Colette gave us a little taste into user research by giving us an exercise that allowed us to understand the context, ask open ended questions and dive further into the user's mind (rather than just asking short yes/no questions). The exercise we were given was to "explore the class registration process." With a partner, we took five minute turns asking open ended questions to each other to come up with fundamental problems that needed to be solved. A great question that my partner asked me was to "describe the class registration process in 3 adjectives", and then build on each of those adjectives. 

From this point, we were already on track to follow the five step design thinking process: 

Research - Define - Ideate - Prototype - Test

Once our "research" was complete, we moved on to defining the problem using our research. My partner and I identified the problem statement as: 

Duke students need a cleaner and more efficient interface to register for classes. 

Ideating with our problem, we came up with 5 possible solutions:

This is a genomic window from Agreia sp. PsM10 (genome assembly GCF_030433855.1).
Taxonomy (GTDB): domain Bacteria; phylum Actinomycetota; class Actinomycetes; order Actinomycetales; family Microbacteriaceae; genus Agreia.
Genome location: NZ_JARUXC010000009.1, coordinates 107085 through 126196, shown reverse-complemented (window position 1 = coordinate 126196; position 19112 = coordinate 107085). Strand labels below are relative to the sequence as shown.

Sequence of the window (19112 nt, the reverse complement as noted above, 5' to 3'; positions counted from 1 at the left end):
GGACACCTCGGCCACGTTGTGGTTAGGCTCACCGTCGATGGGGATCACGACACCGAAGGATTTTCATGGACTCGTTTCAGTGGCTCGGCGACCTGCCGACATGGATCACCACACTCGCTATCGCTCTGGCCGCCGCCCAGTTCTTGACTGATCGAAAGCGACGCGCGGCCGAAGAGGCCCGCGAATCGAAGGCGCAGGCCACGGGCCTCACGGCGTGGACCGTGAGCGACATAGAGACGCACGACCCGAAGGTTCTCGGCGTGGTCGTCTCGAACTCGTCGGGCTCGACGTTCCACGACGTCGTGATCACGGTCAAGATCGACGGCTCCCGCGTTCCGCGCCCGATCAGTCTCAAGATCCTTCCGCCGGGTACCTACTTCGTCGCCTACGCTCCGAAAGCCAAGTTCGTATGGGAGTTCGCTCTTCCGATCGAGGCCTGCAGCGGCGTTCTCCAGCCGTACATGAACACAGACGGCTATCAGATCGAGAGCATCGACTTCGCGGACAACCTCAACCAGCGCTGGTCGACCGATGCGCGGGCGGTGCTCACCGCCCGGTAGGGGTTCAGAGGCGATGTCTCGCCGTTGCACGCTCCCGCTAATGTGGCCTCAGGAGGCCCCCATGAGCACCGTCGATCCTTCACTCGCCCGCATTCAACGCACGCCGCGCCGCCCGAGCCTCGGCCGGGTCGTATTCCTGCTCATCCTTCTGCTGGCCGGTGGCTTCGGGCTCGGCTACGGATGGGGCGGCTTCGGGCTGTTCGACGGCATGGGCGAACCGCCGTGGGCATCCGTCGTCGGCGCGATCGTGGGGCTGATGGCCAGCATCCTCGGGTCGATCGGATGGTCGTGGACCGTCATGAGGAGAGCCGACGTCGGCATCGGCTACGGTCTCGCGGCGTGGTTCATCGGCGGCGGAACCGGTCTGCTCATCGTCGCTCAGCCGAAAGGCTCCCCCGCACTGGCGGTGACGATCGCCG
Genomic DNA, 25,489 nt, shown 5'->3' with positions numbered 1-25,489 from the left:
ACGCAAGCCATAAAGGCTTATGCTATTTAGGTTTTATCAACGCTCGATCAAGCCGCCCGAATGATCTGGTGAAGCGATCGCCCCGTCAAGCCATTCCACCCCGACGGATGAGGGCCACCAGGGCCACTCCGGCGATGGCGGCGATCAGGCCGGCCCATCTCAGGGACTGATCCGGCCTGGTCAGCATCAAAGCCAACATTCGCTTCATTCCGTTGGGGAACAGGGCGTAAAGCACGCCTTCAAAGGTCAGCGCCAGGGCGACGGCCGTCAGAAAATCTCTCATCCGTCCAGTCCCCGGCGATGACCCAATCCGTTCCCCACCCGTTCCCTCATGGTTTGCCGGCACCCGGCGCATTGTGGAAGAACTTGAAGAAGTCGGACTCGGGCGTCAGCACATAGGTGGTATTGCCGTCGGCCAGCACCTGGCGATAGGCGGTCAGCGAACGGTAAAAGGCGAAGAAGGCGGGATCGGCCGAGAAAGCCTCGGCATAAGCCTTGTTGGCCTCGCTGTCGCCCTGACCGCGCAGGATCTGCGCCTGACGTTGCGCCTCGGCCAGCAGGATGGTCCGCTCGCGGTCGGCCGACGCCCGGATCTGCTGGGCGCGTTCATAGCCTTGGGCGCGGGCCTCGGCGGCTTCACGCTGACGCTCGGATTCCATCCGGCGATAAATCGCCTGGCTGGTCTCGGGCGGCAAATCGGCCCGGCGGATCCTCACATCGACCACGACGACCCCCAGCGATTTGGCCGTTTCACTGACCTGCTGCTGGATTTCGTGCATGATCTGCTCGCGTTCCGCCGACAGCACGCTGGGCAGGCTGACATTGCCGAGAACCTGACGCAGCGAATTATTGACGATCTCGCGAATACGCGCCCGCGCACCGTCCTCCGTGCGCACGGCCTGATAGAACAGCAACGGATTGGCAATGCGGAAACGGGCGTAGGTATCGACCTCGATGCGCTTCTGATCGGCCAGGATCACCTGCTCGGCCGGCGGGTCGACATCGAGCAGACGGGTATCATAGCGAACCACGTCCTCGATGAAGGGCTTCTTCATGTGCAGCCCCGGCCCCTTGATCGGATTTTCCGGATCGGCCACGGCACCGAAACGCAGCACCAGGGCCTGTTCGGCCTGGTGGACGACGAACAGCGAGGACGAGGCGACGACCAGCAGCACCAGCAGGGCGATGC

1. Windows with tabs that hold all the information in one place
  2. More accurate class information available
  3. Having visual schedule available to be viewed at all times, as people forget the times they register for classes 
  4. More transparent information such as modes of inquiry available easily
  5. Easy way to link to a four year plan, make it interactive 

In the prototyping phase, we were told to create a hypothesis. My partner and I went with the windows with tabs that hold all the information idea to prototype, and we came up with a quick five minute wireframe of the idea (seen below):

In the prototype to test step, Colette explained to us how these prototypes would be tested and what she looks for when testing prototypes. The main points were whether the solution is solving a problem that affects core users, whether the solution is possible, and whether the prototype holds to objectives. She also gave us some insight into evaluative user testing, where an interview with about 5-8 users is enough to identify problems and the biggest issues. 

DESIGN CHALLENGE: